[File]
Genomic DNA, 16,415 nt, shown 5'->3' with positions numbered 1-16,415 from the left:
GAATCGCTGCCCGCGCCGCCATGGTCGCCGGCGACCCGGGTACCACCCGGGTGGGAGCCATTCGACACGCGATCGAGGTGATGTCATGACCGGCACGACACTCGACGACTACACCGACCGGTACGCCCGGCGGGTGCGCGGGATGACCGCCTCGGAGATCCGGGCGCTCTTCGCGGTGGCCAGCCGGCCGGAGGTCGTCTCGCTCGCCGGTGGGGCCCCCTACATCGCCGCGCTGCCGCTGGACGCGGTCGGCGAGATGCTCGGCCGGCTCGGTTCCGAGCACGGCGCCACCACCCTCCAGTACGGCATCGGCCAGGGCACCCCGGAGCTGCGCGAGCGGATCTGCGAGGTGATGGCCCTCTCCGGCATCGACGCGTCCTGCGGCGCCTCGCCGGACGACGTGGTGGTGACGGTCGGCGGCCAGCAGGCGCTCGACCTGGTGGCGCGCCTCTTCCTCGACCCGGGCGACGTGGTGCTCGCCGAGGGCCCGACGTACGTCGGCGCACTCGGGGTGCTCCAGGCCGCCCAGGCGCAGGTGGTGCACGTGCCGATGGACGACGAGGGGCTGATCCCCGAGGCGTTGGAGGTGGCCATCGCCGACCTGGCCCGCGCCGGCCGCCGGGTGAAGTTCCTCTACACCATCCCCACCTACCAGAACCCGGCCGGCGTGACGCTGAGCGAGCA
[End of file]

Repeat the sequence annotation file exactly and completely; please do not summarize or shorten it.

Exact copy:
Genomic DNA, 16,415 nt, shown 5'->3' with positions numbered 1-16,415 from the left:
GAATCGCTGCCCGCGCCGCCATGGTCGCCGGCGACCCGGGTACCACCCGGGTGGGAGCCATTCGACACGCGATCGAGGTGATGTCATGACCGGCACGACACTCGACGACTACACCGACCGGTACGCCCGGCGGGTGCGCGGGATGACCGCCTCGGAGATCCGGGCGCTCTTCGCGGTGGCCAGCCGGCCGGAGGTCGTCTCGCTCGCCGGTGGGGCCCCCTACATCGCCGCGCTGCCGCTGGACGCGGTCGGCGAGATGCTCGGCCGGCTCGGTTCCGAGCACGGCGCCACCACCCTCCAGTACGGCATCGGCCAGGGCACCCCGGAGCTGCGCGAGCGGATCTGCGAGGTGATGGCCCTCTCCGGCATCGACGCGTCCTGCGGCGCCTCGCCGGACGACGTGGTGGTGACGGTCGGCGGCCAGCAGGCGCTCGACCTGGTGGCGCGCCTCTTCCTCGACCCGGGCGACGTGGTGCTCGCCGAGGGCCCGACGTACGTCGGCGCACTCGGGGTGCTCCAGGCCGCCCAGGCGCAGGTGGTGCACGTGCCGATGGACGACGAGGGGCTGATCCCCGAGGCGTTGGAGGTGGCCATCGCCGACCTGGCCCGCGCCGGCCGCCGGGTGAAGTTCCTCTACACCATCCCCACCTACCAGAACCCGGCCGGCGTGACGCTGAGCGAGCA